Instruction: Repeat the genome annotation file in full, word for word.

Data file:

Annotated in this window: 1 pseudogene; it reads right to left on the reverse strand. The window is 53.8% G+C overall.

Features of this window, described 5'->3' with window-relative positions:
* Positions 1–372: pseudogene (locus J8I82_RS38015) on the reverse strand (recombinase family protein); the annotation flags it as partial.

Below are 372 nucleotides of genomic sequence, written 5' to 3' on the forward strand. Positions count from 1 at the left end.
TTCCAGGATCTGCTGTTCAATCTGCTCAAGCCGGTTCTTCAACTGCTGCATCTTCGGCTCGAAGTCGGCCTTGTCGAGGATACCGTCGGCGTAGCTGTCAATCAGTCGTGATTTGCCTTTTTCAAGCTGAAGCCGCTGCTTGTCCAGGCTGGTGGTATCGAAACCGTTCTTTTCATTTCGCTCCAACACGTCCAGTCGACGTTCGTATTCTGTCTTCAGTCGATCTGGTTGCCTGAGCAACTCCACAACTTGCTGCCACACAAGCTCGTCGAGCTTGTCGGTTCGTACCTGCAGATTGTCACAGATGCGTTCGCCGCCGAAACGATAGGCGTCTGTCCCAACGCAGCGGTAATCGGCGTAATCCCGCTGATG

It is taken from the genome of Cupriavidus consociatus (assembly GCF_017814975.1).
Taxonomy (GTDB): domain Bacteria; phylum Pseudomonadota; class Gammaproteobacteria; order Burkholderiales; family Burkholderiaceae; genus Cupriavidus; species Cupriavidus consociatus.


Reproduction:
Annotated in this window: 1 pseudogene; it reads right to left on the reverse strand. The window is 53.8% G+C overall.

Features of this window, described 5'->3' with window-relative positions:
* Positions 1–372: pseudogene (locus J8I82_RS38015) on the reverse strand (recombinase family protein); the annotation flags it as partial.

Below are 372 nucleotides of genomic sequence, written 5' to 3' on the forward strand. Positions count from 1 at the left end.
TTCCAGGATCTGCTGTTCAATCTGCTCAAGCCGGTTCTTCAACTGCTGCATCTTCGGCTCGAAGTCGGCCTTGTCGAGGATACCGTCGGCGTAGCTGTCAATCAGTCGTGATTTGCCTTTTTCAAGCTGAAGCCGCTGCTTGTCCAGGCTGGTGGTATCGAAACCGTTCTTTTCATTTCGCTCCAACACGTCCAGTCGACGTTCGTATTCTGTCTTCAGTCGATCTGGTTGCCTGAGCAACTCCACAACTTGCTGCCACACAAGCTCGTCGAGCTTGTCGGTTCGTACCTGCAGATTGTCACAGATGCGTTCGCCGCCGAAACGATAGGCGTCTGTCCCAACGCAGCGGTAATCGGCGTAATCCCGCTGATG

It is taken from the genome of Cupriavidus consociatus (assembly GCF_017814975.1).
Taxonomy (GTDB): domain Bacteria; phylum Pseudomonadota; class Gammaproteobacteria; order Burkholderiales; family Burkholderiaceae; genus Cupriavidus; species Cupriavidus consociatus.